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‘Want our lives back’: 15 to 18-yr-olds can’t wait for Covid vaccine, govts & schools plan camps

Some are eager to get inoculated immediately, some want to wait to see impact on others. But for most part, there's not as much hesitancy as adults had last year.

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New Delhi/Mumbai/Bengaluru: Sixteen-year-old Bhumika Kotak, a junior college student in Mumbai, can’t wait to take the first available Covid-19 vaccine shot when the vaccination drive opens up for her age group on 3 January. 

“The elders have been able to get their lives back. I want the same. I want my life to go back to normal. I want to visit malls, watch movies, and travel in local trains without worrying every time,” Kotak told ThePrint. 

There are many voices like Kotak’s, welcoming the Union government’s decision to allow children aged between 15 and 18 to get the Covid vaccine from 3 January 2022. 

While some are eager to get themselves inoculated at the first opportunity, some want to wait for a month or two to see how the vaccine impacts others their age. But, by and large, there are no apparent signs of the hesitancy that was seen when the vaccination drive first started for adults in January last year.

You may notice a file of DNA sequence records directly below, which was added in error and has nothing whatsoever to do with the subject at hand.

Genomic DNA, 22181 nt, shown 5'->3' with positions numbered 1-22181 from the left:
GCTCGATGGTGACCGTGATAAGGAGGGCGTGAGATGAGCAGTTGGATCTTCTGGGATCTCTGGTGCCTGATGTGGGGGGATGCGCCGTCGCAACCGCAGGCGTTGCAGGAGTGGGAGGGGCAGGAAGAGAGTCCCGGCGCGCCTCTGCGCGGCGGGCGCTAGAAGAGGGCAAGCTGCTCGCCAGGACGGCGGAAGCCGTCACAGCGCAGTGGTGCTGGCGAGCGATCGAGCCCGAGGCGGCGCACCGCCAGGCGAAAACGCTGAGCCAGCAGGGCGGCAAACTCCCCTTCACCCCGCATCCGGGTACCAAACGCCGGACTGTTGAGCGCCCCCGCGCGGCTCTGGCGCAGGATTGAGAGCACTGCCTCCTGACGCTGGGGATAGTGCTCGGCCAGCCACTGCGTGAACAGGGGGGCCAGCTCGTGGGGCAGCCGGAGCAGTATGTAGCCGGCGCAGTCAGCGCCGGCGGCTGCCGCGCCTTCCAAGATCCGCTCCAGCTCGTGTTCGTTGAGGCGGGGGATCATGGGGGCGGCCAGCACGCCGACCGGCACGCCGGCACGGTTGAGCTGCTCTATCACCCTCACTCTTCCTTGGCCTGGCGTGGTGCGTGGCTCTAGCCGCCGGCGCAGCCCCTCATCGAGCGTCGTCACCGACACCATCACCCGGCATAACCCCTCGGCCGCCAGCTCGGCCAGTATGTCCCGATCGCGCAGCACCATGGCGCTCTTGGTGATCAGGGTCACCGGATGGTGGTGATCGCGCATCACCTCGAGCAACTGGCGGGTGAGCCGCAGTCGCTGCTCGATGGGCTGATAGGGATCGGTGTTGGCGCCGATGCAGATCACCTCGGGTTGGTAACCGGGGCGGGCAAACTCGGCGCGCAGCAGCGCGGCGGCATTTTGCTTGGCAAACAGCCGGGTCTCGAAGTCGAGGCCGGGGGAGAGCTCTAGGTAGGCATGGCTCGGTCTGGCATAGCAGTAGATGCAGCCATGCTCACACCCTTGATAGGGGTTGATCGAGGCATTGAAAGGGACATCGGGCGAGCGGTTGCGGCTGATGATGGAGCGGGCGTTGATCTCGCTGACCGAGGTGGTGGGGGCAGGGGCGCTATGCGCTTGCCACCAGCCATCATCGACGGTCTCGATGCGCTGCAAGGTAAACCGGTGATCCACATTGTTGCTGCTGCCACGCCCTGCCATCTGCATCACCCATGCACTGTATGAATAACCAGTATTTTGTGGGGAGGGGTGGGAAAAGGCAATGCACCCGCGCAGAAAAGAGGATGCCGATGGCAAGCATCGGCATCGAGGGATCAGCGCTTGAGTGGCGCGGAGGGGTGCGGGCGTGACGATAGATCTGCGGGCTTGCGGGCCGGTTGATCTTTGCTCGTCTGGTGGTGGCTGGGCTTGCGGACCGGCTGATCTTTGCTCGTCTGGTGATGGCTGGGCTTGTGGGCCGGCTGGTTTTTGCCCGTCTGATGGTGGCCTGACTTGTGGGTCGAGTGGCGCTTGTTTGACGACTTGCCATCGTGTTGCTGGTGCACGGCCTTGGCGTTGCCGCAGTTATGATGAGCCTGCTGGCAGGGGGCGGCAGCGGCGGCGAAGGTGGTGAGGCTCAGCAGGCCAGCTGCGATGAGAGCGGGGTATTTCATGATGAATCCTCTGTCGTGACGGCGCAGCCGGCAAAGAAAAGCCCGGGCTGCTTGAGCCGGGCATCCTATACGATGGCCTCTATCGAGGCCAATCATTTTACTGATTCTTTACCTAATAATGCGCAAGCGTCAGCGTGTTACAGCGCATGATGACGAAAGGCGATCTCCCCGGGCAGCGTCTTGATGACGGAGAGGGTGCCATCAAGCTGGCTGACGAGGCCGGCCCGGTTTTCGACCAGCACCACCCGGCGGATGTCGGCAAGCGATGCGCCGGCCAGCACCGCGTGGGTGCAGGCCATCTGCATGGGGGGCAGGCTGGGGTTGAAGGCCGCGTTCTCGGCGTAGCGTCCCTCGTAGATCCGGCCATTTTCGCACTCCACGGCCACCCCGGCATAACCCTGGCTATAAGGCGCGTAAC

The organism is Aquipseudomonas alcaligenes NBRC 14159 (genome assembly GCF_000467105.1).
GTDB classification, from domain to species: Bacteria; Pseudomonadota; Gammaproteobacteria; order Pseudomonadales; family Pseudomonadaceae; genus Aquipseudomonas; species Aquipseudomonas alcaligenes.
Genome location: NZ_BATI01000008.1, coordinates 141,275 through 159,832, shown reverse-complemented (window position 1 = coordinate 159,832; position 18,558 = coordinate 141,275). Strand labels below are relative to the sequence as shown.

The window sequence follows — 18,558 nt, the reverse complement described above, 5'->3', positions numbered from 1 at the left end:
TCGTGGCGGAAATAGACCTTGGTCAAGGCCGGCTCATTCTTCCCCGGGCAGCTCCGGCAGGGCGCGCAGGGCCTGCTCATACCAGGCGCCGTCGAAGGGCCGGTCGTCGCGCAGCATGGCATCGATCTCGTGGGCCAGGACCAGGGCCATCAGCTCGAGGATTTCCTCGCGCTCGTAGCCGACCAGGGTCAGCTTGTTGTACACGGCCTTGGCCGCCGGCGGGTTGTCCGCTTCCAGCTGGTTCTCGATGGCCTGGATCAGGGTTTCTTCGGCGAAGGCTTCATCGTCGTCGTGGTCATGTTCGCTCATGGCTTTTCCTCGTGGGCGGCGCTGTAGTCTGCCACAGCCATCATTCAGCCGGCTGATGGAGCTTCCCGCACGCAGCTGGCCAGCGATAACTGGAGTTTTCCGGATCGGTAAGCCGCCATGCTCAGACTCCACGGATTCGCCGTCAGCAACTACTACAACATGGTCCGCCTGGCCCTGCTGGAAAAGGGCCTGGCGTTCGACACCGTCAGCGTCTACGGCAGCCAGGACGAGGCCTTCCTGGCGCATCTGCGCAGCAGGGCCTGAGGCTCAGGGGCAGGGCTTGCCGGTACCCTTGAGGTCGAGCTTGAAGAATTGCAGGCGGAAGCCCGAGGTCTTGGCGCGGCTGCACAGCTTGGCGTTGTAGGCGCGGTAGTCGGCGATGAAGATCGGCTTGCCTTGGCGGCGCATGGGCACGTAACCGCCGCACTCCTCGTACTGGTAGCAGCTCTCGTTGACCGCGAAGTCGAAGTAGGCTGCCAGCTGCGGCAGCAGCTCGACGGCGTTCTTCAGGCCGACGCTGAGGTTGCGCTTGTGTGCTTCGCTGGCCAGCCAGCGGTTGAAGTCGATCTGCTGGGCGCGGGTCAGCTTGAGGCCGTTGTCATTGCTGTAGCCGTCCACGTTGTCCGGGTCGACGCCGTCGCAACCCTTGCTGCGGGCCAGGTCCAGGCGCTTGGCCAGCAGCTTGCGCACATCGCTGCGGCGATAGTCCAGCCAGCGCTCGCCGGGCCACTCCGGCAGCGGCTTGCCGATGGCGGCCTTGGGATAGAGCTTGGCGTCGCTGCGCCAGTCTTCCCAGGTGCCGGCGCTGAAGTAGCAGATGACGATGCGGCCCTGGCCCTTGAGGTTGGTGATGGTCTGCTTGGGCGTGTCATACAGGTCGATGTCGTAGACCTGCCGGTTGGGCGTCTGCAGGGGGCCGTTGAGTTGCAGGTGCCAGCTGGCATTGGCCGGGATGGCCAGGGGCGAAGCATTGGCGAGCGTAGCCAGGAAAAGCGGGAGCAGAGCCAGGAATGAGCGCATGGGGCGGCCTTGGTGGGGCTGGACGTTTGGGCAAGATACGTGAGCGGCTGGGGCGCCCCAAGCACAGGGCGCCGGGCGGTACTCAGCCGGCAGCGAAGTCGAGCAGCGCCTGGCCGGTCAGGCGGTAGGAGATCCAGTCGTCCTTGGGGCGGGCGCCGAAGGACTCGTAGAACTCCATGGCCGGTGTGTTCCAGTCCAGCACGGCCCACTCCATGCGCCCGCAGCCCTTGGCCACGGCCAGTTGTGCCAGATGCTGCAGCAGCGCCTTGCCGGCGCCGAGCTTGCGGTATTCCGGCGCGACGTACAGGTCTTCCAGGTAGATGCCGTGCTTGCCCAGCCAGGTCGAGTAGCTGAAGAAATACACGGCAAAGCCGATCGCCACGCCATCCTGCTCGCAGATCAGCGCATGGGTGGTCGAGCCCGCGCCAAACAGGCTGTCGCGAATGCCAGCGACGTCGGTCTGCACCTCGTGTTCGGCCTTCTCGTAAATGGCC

State governments and civic bodies are awaiting detailed guidelines from the Centre on the process to be followed while vaccinating children from this age group. But meanwhile, they’ve started preparing the ground, taking stock of the sheer numbers they will have to cater to, and initiating talks with schools and colleges to help them in the process. 

Want to be the first in my age group to be vaccinated’

Rasika Mankapure, a 16-year-old student at Mumbai’s Somaiya College, said being vaccinated for Covid would make her feel safe and bring some relief to her parents when she goes to college every day. 

“I asked my parents if I could be the first one in my age group to be vaccinated. Everyone in my friends’ circle feels this way. A few parents have also called the management to ask if they can take the initiative and get all children eligible vaccinated for Covid,” Mankapure told ThePrint.

Mankapure, like Kotak, said she has no preference for which vaccine she wants to take — she’ll get the first one available.